A ministry friend recently worked with the Slingshot Group, a church staffing firm, to find a new ministry, and they told him he was one of 19,000 candidates they were helping. I imagine this represents people from a multitude of denominations and backgrounds, as well as those seeking a variety of church ministry roles.
Either way, it’s clear there’s a sizable number of people currently in ministry who are looking for something different or somewhere new to serve. But what does the future “preacher pipeline” look like based on who’s leading our Christian churches today?
A Long-Term Look at Lead Ministers’ Ages
A comparison of our annual church research from 2005, 2010, 2015, and 2020 showed that the average age of lead ministers in churches of all sizes has remained consistent over the last 15 years.
For example, lead ministers of megachurches (average weekly attendance of 2,000 or more) were between 50 to 52 years old on average during that time span. Ministers of emerging megachurches (averaging 1,000 to 1,999 weekly) were between 49 to 51 years old, on average. Lead ministers in large churches (500–999) from 2010 to 2020 were 50 years old, and those leading medium churches (250–499) were on average 48 years old.
The age disparity in small (averaging 100–249) and very small (99 or fewer) churches was more apparent though we only started including them in our annual survey in 2017. The age range for lead ministers in small churches was 50 to 52 over the past four years, while in very small churches it was 51 to 58 years.
The Rest of the Story
On the surface, the age consistency seems to be positive news, but when you dive deeper to look at the overall percentage of older preachers, the alarm bells start to ring. Our 2020 church survey showed 60 percent of the 410 lead ministers surveyed were 50 years of age or older. This includes 28 percent who were over the age of 60, and among those folks, 15 percent were 65 or older (considered retirement age in many other careers).
Looking back just a few years to 2017, data shows that the situation, we dare say, has worsened. That year, just over half (52 percent) of the 426 lead ministers surveyed were over the age of 50; in 2020, we remind you, it was 60 percent. Likewise, in 2017, 21 percent of the lead ministers were over the age of 60; last year, it was 28 percent.
Ramifications and Repercussions
This means 115 of the lead ministers surveyed last year will most likely be finished preaching and retired in the next five years or less, and churches will need to hire new lead ministers to replace them. The 245 lead pastors over the age of 50 last year will likely retire from full-time preaching ministry within the next 15 to 20 years.
If you extrapolate those numbers to better reflect the realities across Restoration Movement churches, the concern intensifies. For decades now, people have estimated 5,000 independent Christian churches and churches of Christ, but no one knows the actual number.
If you use 5,000 churches as a baseline, then the 410 churches in our last survey represent about 8 percent of the total number. From that, we can project that more than 1,000 lead ministers in our churches might retire in the next five years, and approximately 2,000 additional lead ministers could retire in the next 20 years. Stated another way, given that 60 percent of our churches last year had a lead minister over the age of 50, we can assume that 3,000 churches will need to replace a retiring lead minister over the next 15 to 20 years.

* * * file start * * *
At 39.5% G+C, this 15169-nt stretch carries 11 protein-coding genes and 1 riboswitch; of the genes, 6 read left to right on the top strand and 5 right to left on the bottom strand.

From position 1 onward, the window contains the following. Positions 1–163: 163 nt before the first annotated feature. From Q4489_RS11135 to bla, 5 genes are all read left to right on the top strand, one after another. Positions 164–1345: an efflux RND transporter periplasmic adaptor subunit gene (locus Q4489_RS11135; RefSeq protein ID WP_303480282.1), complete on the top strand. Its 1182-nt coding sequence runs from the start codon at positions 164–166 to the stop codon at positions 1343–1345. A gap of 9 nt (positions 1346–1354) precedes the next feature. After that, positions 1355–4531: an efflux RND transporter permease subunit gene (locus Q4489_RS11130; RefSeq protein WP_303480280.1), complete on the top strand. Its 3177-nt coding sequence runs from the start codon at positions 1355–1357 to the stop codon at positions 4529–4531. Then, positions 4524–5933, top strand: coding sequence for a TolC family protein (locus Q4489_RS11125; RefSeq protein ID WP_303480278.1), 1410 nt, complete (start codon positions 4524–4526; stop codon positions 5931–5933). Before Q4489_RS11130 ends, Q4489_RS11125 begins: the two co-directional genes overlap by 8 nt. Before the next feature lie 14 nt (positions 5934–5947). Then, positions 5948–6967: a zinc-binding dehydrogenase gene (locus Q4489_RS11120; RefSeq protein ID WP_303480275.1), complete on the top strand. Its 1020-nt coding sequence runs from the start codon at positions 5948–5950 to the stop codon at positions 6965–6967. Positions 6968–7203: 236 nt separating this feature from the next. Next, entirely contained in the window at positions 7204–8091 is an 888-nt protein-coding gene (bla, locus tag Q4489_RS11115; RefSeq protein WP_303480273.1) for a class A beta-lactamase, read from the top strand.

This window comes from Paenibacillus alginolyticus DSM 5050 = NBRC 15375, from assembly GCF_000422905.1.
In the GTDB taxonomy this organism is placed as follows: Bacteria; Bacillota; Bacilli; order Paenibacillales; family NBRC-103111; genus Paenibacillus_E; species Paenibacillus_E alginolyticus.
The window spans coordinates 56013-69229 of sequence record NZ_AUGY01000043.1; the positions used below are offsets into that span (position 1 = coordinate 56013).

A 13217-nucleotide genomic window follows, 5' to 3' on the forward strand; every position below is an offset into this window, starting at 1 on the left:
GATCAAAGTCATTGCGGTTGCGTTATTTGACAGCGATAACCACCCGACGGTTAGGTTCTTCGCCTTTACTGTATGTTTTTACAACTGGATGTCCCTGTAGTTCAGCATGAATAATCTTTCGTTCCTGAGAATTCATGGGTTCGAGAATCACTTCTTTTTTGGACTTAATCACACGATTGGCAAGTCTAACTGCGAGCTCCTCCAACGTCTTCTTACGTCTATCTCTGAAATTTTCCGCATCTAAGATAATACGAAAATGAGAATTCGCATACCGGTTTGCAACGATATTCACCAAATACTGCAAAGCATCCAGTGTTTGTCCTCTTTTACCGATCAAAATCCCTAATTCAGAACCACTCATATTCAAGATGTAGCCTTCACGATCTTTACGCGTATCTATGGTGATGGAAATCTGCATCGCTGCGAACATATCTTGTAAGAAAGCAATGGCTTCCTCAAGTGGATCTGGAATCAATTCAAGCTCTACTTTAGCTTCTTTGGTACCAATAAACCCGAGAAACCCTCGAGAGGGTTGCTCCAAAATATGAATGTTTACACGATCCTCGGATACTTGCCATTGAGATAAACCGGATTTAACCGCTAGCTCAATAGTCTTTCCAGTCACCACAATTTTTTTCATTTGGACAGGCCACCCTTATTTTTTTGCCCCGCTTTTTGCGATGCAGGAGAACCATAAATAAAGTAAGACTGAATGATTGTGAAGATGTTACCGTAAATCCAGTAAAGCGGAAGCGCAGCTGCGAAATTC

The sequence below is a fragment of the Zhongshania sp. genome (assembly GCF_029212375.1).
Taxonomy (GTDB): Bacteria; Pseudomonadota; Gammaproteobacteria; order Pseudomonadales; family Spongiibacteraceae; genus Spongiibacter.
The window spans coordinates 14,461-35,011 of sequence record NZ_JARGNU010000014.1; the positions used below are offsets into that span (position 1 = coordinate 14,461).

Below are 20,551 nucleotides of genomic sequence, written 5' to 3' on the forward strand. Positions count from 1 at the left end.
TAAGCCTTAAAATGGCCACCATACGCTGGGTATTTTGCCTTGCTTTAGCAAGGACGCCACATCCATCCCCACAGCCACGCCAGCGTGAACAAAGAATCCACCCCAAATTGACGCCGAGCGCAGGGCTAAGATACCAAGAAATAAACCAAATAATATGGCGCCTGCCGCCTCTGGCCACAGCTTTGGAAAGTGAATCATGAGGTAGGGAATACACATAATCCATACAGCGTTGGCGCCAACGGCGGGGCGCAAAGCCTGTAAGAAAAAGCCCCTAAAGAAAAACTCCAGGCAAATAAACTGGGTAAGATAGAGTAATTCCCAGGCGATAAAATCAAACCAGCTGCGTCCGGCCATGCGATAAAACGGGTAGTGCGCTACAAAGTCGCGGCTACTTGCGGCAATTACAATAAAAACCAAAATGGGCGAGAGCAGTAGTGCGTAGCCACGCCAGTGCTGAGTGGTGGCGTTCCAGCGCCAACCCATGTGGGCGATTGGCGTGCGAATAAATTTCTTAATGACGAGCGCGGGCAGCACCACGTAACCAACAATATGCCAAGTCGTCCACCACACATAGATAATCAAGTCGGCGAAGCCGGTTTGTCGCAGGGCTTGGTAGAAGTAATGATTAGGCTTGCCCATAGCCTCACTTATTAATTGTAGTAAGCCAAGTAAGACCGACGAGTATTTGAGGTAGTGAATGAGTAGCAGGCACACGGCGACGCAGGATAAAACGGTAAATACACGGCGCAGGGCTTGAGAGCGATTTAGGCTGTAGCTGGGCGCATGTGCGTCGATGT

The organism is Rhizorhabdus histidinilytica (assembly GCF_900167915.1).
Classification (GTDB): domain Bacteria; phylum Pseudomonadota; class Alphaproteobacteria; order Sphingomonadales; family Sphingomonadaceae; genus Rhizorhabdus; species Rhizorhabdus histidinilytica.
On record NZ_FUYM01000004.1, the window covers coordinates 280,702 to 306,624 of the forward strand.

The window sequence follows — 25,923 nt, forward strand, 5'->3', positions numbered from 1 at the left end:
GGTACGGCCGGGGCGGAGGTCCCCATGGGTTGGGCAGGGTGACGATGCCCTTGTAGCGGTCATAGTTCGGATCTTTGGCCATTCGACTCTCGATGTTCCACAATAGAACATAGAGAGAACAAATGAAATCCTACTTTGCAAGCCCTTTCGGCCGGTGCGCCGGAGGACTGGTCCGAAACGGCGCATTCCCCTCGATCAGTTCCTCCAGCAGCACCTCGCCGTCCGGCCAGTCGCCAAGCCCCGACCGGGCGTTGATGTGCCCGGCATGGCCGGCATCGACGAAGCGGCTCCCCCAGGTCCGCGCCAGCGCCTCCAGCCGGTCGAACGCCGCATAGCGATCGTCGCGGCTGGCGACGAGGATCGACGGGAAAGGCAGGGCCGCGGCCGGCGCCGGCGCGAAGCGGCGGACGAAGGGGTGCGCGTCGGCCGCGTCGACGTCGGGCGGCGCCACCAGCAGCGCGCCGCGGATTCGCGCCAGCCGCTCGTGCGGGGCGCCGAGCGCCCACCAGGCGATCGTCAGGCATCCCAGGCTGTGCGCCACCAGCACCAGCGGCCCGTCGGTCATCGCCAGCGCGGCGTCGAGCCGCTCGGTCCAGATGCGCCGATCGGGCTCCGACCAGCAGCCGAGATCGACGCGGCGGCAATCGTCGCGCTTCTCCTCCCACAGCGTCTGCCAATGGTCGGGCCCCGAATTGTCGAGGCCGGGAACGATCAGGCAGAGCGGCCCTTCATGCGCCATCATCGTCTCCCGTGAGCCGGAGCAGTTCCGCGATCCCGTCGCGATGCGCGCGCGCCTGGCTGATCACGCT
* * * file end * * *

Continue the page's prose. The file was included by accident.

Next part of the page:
That’s a bunch of pulpits to fill moving forward. Granted, many churches have multiple associate ministers on staff. But oftentimes, these associates are specialists who fill niche roles and don’t have the desire, training, or skill set to preach or be a lead minister.
A Preacher-Pipeline Plan
Twelve years ago, I asked Bob Russell, longtime lead pastor at Southeast Christian Church in Louisville, “What are some things that in hindsight you would do differently today in ministry?” His response surprised me.
“The first thing I would change is that I would start a preacher development group for junior high boys,” he said. “I always thought about it a lot, but I never got around to doing it because I never put it on my schedule. I always thought if I would schedule it, I could meet with them once a month, take them to lunch, and talk to them about sermon preparation. I’ve always felt if I had done this, then I could have recruited a lot more preachers. It used to be that we recruited ministers through Christian service camp, but now we need to recruit preachers differently.”
I wonder what the “preacher pipeline” would look like today if we had lead pastors who scheduled time each month to lead a group of middle school or high school boys from their church to talk to them about the blessings of church ministry and how to prepare a Bible message.
It’s impossible to predict the future, but here are some possibilities for what might happen over the next several years in light of the statistics I’ve shared.
It’s possible we may see the rise of more “preaching elders,” as the apostle Paul described in the New Testament. Maybe we will see the return of itinerant preachers who travel and preach in multiple churches in the same county or region. Maybe more small churches will be absorbed by larger churches, and thus become “video venues” where the preaching is broadcast from another campus. Maybe more church mergers will take place and we’ll see a renewed focus on a unity movement in our churches. Maybe more churches will close their doors due to a lack of available leadership and a dwindling number of aging members. Or maybe we will see a renewed emphasis on raising up a new generation of preachers equipped to serve the local church.
Time will tell what the future holds, but you and your church could help shape the future based on what you choose to do today!